I tried using the templates that CreateSpace offers for the interior of the book. These templates are in Microsoft Word, which is great for word processing and formatting for a multitude of other things. Getting the Word document to save in a high enough quality PDF, however, wasn’t easy. Oh, how I wish it had been that easy, though. As I had expected, the formatting headache had just begun. Unfortunately, the Word template wasn’t an option for my custom header dividers and drop caps.

I looked into another option for formatting: Adobe InDesign. This software is expensive if you buy it brand new. You can get a 30-day trial version for free from the Adobe website but if you have no idea how to use it, a 30-day trial may not be long enough for you to learn the program and format your book. Here’s the good news. You can download a really old version of Adobe InDesign from the Adobe website for free (http://www.adobe.com/downloads/cs2_downloads/). There is a disclaimer that it may not work on all operating systems and it doesn’t have all of the fancy features that the newer versions have, but it has the basics and it is completely free. I took advantage of this opportunity because I have some experience with Adobe InDesign and Photoshop, and I have limited funding for my project. I downloaded the software and have started transferring the book, page by page, into Adobe InDesign. I have also started working on the cover in Adobe Photoshop, but I am having trouble converting it to a high resolution PDF to upload to CreateSpace.

FUTURE STEPS:

As I gain more traction with formatting and figure out how to make it work just right I will post updates. My hope is to be able to create a basic template for InDesign for both the interior and the cover. Many people pay professionals a pretty penny to do the formatting and designing for them. I want to provide a way for self-publishing authors who aren’t design/format savvy to save money without sacrificing quality. Becoming an author has definitely been an adventure and the journey doesn’t stop with publishing. It is only just beginning.

If you have read The Last Navigator, please take a few minutes and write a brief review on Amazon. You don’t have to write an extensive book review unless you want to. Simply writing a few words telling other readers about your experience with the book would be enough. I appreciate the support and look forward to what the future holds.

Until next time…

J. G. McNease

The Last Navigator [Kindle Edition]

***Don’t forget about the Fourth of July Freebie event coming up on July 3rd and July 4th. If you haven’t gotten a copy of The Last Navigator, this event is a great time to download your very own copy for free! Also, if you refer a friend, you can get an exclusive extended preview of the companion book to The Last Navigator, Through Ryan’s Eyes. Through Ryan’s Eyes isn’t going to be published until fall of 2013 so this sneak peek is extremely valuable. Don’t miss out! My goal is to have at least 10 downloads of The Last Navigator during this freebie event. I’d love to surpass this goal, so tell your friends, too!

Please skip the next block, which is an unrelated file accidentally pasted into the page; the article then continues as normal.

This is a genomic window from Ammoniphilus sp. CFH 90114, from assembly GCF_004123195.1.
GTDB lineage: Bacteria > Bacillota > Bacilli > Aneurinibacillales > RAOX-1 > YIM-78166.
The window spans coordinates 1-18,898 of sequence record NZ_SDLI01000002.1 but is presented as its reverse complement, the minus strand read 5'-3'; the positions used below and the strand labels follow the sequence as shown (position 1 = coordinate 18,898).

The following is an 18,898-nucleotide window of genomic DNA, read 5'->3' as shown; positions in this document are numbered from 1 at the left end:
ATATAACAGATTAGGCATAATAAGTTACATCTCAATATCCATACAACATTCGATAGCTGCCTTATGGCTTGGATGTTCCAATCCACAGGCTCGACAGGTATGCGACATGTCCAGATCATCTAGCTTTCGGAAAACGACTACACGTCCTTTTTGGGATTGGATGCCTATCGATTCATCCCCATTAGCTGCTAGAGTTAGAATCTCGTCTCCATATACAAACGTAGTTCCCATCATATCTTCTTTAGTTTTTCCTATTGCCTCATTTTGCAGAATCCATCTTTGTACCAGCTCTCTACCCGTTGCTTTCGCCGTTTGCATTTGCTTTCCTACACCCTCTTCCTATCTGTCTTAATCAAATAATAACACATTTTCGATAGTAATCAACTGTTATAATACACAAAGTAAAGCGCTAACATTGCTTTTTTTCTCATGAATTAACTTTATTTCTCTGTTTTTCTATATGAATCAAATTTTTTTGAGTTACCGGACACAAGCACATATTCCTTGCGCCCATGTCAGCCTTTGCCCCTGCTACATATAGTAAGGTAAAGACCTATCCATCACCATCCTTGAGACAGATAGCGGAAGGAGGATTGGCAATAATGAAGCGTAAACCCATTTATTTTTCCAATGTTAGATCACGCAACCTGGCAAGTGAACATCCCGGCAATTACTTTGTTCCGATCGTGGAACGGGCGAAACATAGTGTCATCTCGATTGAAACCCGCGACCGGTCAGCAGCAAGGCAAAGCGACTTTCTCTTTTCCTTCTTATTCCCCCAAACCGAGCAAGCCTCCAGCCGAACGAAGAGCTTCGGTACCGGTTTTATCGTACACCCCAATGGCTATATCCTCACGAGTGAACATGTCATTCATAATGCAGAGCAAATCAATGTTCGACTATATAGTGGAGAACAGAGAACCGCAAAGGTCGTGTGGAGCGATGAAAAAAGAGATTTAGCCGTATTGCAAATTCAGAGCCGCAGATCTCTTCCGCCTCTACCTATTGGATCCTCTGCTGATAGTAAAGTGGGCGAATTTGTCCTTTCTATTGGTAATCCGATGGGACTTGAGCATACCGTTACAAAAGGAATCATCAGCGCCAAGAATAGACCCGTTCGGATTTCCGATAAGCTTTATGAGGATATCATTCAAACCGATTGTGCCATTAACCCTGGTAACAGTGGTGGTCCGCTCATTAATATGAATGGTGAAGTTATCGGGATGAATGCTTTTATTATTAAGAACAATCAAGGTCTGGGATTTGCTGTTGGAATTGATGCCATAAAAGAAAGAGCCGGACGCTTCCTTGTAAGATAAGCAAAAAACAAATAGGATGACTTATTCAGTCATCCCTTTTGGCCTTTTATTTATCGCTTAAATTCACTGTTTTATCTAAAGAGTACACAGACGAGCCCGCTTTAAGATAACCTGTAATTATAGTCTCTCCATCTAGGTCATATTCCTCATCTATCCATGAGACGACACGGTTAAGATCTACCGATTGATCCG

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5 comments on “The Perils of Publishing in Print: People Love Alliteration

  1. You can count on my downloading it during the July 4th freebie event. I even Knoped it up by putting it down in my iCal. Is there any other way to do life? I think not.

    -Jessica

    • Jessica,

      Thanks for letting me know! I’m excited to be able to offer The Last Navigator for free so it is great to hear that you are planning on downloading it. And no, there is no other way to live than the Knope way of living. I’m not as organized as Leslie Knope but I aspire to be. I need to go watch an episode or three of Parks and Recreation now! 🙂

      • Jamie,
        I recently watched an interview featuring Amy Poehler. Her description of Leslie Knope was, “She’s part Girl Scout, part pioneer. She’s got a suffragette spirit…but no game.” My friend looked at me and said, “THAT’S YOU!” In all seriousness, I’m not as organized as she is, but it’s comically sad how much I relate to all of her awkward dating stories (pre-Ben Wyatt). Sometimes you just can’t make up real life.

      • Jessica,
        “Sometimes you just can’t make up real life.” What a great quote! It’s so true. A show that I can thoroughly relate to is Everybody Loves Raymond. Raymond’s parents are extremely similar to my ex’s parents and it cracks me up when I watch the show. I think what makes a good TV show is how much it relates to real life. It’s what makes a good story, you know? I am working on a story right now that uses fictional settings and names but describes real life events. To use your words, sometimes you just can’t make up real life!

  2. Good day! I could have sworn I’ve been to this blog before but after
    reading through some of the post I realized it’s new to
    me. Nonetheless, I’m definitely delighted I
    found it and I’ll be bookmarking and checking back often!